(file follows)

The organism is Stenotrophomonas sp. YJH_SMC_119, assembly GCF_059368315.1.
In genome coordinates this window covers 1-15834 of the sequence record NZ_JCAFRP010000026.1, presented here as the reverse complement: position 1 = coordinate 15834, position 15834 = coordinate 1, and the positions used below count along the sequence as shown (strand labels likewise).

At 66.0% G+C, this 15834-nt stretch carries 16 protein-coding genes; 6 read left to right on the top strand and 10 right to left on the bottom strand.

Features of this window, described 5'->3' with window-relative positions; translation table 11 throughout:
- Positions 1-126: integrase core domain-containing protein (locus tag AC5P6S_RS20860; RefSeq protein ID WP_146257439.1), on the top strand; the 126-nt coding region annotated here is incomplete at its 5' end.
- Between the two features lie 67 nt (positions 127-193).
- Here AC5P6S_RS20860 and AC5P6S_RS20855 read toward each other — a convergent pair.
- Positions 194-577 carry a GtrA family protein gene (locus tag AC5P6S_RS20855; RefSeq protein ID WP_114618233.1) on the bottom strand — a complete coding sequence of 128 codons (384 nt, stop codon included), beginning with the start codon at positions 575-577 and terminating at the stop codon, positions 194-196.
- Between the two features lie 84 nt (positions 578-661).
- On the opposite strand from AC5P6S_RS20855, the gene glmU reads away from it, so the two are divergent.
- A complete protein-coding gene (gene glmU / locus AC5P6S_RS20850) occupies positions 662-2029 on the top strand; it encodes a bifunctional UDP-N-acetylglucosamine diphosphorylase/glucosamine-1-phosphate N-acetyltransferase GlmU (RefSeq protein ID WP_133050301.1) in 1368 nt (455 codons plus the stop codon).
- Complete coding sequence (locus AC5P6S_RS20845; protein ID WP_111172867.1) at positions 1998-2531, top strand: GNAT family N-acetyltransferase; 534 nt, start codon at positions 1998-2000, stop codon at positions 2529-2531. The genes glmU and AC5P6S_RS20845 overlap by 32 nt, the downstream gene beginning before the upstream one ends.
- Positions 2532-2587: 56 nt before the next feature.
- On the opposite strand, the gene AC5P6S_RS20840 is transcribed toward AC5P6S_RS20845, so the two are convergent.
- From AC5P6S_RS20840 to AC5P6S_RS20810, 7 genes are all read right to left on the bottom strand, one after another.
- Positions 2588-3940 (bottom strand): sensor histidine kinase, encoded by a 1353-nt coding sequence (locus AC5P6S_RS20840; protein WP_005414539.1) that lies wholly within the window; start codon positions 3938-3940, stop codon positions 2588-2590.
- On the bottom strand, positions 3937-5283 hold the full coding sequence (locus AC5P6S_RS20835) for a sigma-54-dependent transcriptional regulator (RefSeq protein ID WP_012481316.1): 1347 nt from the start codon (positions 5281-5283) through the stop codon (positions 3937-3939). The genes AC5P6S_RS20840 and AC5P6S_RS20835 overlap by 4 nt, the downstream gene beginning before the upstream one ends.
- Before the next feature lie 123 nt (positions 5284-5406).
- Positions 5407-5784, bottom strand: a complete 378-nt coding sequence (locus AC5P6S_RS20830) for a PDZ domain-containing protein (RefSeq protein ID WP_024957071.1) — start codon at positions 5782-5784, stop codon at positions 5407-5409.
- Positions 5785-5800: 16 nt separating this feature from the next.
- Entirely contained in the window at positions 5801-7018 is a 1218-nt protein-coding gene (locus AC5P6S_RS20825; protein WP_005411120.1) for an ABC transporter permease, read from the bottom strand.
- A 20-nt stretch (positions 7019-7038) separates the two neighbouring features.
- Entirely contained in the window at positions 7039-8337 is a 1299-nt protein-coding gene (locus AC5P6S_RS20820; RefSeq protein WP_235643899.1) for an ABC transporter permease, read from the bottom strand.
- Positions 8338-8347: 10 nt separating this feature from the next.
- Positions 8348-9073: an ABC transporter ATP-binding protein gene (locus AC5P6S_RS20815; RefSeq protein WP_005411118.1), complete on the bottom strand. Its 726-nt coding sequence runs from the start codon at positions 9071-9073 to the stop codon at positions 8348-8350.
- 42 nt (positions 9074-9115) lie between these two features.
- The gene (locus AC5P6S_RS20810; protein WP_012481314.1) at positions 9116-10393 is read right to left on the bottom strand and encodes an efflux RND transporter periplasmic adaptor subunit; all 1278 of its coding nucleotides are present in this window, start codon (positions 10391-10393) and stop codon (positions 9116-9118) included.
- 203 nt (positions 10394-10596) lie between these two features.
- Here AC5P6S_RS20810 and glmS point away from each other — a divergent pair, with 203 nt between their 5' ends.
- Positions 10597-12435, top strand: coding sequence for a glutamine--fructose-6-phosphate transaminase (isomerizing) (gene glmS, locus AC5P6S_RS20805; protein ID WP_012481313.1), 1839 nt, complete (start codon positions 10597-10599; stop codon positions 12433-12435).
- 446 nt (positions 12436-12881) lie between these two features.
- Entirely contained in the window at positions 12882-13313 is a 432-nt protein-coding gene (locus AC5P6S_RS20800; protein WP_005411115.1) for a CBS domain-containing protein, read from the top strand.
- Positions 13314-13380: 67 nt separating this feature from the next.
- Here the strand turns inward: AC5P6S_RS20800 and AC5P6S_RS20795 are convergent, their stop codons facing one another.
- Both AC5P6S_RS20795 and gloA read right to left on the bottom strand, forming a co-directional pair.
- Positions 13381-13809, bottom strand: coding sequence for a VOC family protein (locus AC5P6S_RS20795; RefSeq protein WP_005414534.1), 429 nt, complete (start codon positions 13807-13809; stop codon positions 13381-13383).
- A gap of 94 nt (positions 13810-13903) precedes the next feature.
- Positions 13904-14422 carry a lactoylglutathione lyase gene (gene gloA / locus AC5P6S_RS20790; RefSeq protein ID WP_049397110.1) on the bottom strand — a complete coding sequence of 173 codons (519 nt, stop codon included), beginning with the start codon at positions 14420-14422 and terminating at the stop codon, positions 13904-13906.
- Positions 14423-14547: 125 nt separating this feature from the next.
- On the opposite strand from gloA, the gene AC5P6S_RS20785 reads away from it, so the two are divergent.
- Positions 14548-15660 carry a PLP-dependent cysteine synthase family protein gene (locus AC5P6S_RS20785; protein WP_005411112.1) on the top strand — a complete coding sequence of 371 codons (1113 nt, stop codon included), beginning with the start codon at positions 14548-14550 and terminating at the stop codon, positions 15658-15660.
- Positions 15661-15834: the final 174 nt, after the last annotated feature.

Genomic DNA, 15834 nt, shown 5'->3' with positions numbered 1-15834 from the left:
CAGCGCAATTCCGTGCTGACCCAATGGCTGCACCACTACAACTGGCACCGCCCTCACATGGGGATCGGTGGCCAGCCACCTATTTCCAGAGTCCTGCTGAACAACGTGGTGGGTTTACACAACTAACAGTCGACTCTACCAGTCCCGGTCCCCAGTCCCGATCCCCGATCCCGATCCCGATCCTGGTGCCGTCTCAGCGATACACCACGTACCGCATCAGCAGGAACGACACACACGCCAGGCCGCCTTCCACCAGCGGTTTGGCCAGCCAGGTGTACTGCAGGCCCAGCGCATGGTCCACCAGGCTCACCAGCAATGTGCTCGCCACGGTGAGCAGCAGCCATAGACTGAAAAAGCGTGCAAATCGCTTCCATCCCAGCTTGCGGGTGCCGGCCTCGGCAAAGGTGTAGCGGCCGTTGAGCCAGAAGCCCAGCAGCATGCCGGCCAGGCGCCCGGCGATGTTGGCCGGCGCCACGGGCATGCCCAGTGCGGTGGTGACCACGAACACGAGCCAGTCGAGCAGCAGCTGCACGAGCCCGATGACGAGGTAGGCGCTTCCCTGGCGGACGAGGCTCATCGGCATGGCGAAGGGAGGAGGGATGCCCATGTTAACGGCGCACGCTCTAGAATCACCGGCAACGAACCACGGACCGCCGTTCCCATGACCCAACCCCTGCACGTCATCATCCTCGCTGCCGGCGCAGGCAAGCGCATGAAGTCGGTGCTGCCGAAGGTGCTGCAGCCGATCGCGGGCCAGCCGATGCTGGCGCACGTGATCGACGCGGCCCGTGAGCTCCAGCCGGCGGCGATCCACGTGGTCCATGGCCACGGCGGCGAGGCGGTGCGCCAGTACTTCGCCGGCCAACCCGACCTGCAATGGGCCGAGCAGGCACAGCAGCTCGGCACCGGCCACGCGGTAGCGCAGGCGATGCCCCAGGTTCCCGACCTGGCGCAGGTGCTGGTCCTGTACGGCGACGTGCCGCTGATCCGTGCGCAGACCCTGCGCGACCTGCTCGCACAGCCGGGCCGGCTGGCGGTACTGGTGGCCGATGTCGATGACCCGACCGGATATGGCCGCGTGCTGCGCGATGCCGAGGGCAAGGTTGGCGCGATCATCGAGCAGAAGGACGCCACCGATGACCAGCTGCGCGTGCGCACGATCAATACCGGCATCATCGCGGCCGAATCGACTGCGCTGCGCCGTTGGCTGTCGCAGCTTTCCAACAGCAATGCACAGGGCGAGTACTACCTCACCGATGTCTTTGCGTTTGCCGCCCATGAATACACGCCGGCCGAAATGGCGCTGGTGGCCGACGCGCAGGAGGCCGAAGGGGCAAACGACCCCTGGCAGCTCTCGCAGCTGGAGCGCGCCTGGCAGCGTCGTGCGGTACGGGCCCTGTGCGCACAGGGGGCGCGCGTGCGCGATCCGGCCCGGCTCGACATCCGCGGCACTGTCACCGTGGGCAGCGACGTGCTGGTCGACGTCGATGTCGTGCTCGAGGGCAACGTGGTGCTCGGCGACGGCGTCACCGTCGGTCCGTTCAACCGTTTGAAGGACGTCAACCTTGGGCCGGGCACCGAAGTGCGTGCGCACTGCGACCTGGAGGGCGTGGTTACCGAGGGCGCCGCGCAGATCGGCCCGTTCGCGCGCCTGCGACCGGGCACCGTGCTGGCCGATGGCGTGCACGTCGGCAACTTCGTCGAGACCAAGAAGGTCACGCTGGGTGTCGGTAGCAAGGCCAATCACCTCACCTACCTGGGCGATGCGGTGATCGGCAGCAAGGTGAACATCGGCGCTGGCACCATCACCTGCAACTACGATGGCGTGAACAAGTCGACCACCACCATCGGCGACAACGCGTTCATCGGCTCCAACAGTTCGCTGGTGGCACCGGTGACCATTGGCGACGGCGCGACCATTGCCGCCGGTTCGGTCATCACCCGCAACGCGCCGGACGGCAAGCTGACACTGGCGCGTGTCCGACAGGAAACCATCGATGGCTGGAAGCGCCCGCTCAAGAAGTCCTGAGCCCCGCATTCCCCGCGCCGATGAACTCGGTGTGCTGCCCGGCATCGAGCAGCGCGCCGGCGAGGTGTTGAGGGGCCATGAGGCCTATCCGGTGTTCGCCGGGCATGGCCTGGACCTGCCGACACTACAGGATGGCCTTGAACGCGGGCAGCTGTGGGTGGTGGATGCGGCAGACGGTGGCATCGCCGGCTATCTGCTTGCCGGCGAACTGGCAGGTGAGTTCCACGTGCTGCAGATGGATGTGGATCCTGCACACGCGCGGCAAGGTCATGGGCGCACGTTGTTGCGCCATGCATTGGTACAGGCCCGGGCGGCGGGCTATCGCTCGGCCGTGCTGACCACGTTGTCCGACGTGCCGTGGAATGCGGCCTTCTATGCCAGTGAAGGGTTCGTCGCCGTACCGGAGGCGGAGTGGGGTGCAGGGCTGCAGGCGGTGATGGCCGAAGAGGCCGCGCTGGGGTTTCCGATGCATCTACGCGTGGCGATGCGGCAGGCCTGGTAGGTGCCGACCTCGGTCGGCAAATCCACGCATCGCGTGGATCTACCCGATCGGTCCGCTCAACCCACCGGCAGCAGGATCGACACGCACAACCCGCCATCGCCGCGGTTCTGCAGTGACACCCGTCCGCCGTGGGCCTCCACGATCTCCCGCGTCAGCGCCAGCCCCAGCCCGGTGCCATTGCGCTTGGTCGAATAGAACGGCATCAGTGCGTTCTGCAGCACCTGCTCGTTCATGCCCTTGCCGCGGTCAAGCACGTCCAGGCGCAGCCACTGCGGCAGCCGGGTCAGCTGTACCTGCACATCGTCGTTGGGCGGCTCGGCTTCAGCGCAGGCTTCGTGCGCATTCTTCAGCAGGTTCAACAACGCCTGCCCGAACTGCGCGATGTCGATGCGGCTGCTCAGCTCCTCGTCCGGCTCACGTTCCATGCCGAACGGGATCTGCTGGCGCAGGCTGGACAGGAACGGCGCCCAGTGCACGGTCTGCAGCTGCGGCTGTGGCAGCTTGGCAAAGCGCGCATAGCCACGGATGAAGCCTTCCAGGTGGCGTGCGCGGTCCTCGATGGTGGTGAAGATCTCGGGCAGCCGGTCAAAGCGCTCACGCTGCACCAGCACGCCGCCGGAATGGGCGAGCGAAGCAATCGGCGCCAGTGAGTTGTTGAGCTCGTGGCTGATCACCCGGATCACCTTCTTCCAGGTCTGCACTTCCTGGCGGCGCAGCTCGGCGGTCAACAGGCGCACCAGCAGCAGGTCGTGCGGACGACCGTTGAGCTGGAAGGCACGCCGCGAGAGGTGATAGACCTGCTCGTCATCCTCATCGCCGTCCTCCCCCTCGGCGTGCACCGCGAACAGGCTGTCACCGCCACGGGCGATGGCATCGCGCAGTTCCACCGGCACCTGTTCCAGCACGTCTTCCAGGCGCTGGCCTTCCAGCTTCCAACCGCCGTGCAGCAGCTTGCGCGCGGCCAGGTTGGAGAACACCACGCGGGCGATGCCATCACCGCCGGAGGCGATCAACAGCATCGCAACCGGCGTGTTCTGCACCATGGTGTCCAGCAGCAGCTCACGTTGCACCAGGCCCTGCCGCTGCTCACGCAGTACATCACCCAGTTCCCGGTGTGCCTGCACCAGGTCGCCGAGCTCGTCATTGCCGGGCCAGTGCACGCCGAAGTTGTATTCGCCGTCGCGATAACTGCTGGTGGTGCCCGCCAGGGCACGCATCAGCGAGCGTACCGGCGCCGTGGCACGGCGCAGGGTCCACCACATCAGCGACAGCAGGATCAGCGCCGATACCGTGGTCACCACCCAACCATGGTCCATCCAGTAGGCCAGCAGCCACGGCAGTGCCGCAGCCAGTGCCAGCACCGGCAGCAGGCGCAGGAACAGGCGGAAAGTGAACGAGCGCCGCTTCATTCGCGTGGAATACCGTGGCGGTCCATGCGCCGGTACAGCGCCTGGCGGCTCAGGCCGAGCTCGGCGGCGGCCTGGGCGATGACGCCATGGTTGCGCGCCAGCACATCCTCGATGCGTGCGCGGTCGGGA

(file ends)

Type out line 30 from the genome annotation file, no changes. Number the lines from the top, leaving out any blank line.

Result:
- Positions 10597-12435, top strand: coding sequence for a glutamine--fructose-6-phosphate transaminase (isomerizing) (gene glmS, locus AC5P6S_RS20805; protein ID WP_012481313.1), 1839 nt, complete (start codon positions 10597-10599; stop codon positions 12433-12435).